Anyway, Bob, all credit to you.
Tony

 
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Re: Designing & Building a Vintage Style 3-valve TRF

Post by crackle » Thu Jun 16, 2016 7:43 pm

Dont get disheartened Bob, it seems that over the last year or so people have stopped commenting and are tending to just hover in the background .. something has changed. I have noticed the same tendency in my restoration threads.
But your high quality construction methods demonstrated here makes this a unique project. One that others could also try, and is one of the best threads I have seen on this vintage radio forum in years.

Mike

 
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Re: Designing & Building a Vintage Style 3-valve TRF

Post by Lloyd » Thu Jun 16, 2016 7:55 pm

It looks fantastic! :thumb

I very much enjoyed following your thread, and it has re-kindled my interest in building a set myself, after my failed superhet (which I must have another stab at!). Shame that it didn't spark more discussion, I'm far from capable of designing my own circuit from scratch, but can work from copying bits of circuits from elsewhere and modifying them to work together.

Regards,
Lloyd.

 
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Re: Designing & Building a Vintage Style 3-valve TRF

Post by sideband » Thu Jun 16, 2016 8:21 pm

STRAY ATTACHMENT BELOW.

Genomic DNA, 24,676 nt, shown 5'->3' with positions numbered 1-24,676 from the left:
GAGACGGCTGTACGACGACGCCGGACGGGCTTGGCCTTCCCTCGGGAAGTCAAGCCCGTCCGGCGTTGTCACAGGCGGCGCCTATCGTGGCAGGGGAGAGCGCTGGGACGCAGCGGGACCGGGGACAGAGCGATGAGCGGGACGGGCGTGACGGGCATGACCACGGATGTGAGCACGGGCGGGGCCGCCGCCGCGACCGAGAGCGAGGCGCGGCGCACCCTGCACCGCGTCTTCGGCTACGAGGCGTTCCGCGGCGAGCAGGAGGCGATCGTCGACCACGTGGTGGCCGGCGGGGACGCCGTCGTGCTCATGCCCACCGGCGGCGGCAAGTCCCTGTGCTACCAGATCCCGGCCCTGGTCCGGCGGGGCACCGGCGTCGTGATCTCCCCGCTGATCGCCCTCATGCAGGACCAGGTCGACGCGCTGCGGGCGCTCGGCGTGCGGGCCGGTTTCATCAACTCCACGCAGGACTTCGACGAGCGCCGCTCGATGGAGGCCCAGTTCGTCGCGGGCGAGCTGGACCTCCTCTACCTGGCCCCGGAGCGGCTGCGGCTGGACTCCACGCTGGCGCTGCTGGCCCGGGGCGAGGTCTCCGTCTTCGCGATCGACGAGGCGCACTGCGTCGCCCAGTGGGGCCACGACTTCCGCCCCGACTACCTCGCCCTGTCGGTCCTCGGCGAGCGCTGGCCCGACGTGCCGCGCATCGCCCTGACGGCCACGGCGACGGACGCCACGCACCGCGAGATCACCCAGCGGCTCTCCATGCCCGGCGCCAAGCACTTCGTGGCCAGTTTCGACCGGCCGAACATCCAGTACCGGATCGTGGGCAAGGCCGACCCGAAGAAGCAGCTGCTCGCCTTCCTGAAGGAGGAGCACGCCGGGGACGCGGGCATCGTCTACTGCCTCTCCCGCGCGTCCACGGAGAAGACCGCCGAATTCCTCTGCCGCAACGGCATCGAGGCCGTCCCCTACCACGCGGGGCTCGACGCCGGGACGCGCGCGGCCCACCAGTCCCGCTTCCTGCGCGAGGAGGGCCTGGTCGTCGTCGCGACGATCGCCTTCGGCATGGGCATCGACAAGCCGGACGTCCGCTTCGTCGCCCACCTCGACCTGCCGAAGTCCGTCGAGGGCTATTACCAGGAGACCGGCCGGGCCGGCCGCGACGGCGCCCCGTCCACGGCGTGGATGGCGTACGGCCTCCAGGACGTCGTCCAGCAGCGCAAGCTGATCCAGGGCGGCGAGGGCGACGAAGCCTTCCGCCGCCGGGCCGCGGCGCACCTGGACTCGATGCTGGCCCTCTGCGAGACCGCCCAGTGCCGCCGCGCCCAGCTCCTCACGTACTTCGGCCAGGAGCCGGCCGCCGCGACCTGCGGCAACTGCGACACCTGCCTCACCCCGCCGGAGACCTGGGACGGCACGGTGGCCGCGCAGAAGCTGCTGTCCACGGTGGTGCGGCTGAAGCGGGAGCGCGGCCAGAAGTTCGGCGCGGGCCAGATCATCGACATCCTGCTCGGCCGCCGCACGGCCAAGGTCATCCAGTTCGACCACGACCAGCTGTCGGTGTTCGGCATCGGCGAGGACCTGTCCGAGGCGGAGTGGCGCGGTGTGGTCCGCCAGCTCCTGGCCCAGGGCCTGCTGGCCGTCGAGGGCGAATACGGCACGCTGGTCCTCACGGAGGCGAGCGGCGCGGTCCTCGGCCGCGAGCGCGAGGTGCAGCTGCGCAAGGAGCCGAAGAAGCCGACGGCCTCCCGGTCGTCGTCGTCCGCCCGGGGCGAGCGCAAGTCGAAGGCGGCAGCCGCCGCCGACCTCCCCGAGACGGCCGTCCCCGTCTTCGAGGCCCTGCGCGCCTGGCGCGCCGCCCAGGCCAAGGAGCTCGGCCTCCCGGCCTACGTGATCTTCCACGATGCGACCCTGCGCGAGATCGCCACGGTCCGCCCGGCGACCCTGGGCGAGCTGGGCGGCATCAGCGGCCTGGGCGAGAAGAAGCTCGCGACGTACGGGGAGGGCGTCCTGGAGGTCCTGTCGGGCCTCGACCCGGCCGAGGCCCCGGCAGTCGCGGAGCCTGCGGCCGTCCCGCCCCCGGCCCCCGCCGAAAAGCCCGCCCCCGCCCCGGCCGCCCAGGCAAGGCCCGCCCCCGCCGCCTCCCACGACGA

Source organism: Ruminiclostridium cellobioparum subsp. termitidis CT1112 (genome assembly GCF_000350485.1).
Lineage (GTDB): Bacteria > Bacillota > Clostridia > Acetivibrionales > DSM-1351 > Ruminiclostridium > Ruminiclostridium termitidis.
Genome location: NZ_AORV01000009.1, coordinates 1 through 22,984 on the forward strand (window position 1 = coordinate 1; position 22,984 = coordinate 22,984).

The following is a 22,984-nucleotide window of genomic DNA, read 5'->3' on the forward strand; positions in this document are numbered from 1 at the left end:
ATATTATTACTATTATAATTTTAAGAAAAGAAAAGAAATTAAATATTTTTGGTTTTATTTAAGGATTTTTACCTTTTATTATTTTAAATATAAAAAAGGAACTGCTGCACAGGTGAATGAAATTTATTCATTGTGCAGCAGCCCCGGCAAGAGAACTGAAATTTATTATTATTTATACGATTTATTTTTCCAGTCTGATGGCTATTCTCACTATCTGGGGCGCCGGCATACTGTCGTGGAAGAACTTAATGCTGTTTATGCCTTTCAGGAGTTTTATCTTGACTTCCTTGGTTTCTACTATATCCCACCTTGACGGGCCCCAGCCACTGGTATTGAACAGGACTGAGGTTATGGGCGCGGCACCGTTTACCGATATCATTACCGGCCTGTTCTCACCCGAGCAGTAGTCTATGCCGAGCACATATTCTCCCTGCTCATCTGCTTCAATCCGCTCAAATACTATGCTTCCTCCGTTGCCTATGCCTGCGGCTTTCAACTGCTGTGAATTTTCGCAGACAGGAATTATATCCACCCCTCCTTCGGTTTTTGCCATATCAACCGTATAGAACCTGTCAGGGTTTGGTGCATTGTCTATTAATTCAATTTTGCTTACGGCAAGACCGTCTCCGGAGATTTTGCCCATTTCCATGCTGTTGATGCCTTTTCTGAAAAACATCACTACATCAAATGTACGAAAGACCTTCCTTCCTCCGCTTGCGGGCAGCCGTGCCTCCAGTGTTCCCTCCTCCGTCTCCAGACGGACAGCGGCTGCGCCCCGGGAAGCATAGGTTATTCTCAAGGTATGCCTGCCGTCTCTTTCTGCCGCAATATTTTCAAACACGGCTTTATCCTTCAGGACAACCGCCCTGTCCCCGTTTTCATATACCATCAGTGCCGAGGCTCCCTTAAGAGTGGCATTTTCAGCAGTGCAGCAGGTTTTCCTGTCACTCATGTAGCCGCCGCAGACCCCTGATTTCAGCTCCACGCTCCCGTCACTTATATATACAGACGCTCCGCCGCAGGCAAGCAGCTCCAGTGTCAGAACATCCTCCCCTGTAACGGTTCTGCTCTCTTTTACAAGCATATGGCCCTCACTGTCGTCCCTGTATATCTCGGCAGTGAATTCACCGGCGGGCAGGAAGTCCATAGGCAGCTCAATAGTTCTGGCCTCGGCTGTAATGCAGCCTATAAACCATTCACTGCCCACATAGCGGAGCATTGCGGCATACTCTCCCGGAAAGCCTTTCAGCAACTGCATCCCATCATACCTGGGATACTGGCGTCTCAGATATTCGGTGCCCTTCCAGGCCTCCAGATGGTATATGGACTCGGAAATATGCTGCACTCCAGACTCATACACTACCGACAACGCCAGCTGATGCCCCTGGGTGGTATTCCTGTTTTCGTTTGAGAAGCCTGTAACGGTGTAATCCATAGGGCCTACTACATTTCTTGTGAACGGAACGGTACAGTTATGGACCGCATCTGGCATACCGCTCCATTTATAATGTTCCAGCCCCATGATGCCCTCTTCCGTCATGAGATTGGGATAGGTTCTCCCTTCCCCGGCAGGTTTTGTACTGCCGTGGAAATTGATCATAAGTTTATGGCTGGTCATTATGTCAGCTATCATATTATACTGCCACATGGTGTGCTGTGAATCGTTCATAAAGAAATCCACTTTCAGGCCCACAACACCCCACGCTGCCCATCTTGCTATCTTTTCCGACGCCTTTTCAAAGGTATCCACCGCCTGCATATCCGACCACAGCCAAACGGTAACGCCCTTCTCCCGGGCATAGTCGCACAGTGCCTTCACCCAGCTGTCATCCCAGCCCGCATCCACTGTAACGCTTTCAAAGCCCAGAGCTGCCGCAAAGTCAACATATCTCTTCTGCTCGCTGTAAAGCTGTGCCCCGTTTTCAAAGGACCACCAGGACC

Sparks wrote:This is as far as I will take it. Although there were a considerable number of views, it generated very little comment or discussion, and this was rather disappointing. It appears that very few vintage radio enthusiasts these days enter into the realms of vintage radio design and construction in the old style! Such is life!
Bob


Don't be disheartened Bob! I enjoy home construction when in the mood. Your radio is a work of art and was an enjoyable read. I didn't comment mainly because I've never undertaken anything like recreating a vintage-style set....plus I don't have the time being still employed! I followed it every step of the way though.

It was exactly the same a few years ago when Till suggested a 'minimalist Superhet' for home construction. He (mainly) and I set about deciding the best circuit and began building the set and posting the results. We both ended up with good working sets of slightly differing design but as far as I know, only Crackle built a set and finished it off in a very attractive cabinet.

Overall response was disappointing and we've not repeated the exercise.